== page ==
The Dictionary Of Photography

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Ammonia                                               Ammonium Citrate
rooms is said to cause permanent irritation of the mucous membranes of the throat, nose, and eyes. The pharmaceutical chemist keeps in stock a weaker strength, known simply as liquor ammoniae (specific gravity, '959), only one-third the strength of the liq. ammon. fort. The strength of ammonia can be estimated by determining the specific gravity, and the data will be found under the heading Hydrometers and Hydrometry, in the table which gives the specific gravities of caustic alkali solutions.
Ammonia, Fuming with. See Fuming.
Ammonium Bichromate (Ger., Dichromsaures Ammoniak; Fr., Bichromate d'ammoniaque; Ital., Bici'omato d'ammoniaca). (NH4)2Cr207=252. Made by neutralising chromic acid with ammonia. It is often used in preference to the potash salt in photo-mechanical printing, and for the gum-bichromate process.
Ammonium Bromide (Ger., Bromammonium; Fr., Bromure d'ammonium; Ital., Bromuro d,a?nmonio). NH4Br = 98. Its chief use is as a Restrainer {q.v.\ but it is sometimes used in the preparation of gelatino-bromide emulsion. Solubility : 1 in E$ of cold water, 1 in 13 of alcohol.
Ammonium Carbonate (Ger., Ammoniumcarbonat, or, Kohlensaures ammoniak; Fr., Carbonate d'ammoniaque; Ital., Carbonato d'ammoniacd). The normal carbonate - which, how-ever, is very subject to change - contains (NH4)2C03. It is used occasionally for development, but is not so suitable as liquor ammoniae. Solubility: 1 in 4 of cold water, sparingly in alcohol.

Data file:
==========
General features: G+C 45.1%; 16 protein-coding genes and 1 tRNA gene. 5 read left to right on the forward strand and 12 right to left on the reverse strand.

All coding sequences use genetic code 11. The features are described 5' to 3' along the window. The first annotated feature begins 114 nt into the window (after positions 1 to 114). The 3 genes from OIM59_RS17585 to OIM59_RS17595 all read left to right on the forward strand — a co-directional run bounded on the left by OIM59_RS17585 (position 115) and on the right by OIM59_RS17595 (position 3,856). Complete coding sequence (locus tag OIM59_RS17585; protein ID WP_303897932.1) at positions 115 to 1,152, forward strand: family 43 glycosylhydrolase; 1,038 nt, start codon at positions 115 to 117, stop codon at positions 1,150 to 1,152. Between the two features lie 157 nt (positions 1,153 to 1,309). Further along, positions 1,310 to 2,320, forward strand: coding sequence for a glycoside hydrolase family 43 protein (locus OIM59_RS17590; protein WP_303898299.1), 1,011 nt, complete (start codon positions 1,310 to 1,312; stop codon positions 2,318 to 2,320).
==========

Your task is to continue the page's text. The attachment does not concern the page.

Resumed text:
Ammonium Chloride (Ger., Chlorammonium, Sahniak; Fr., Chlorure d'ammonium; Ital., Cloridrato d'ammoniacd). NH4C1 = 53-5. Synonym : Muriate of Ammonia, Hydrochlorate of Ammonia, Sal-ammoniac. It is principally used for salting albumenised paper, and for preparing chloride emulsion. Solu-bility : 1 in 3 of cold water, 1 in 55 of alcohol.
Ammonium Citrate (Ger., Am?noniumcitrat; Fr., Citrate d'am?noniaque; Ital., Citrato d'ammoniaca). NH4, H2, C6H5Or, or (NH4)2, H, C6H507. This is usually met with in the form of solution, the salt itself being so deliquescent, that it is an extremely difficult matter to keep it. It may be conveniently prepared by exactly neutralising citric acid with solution of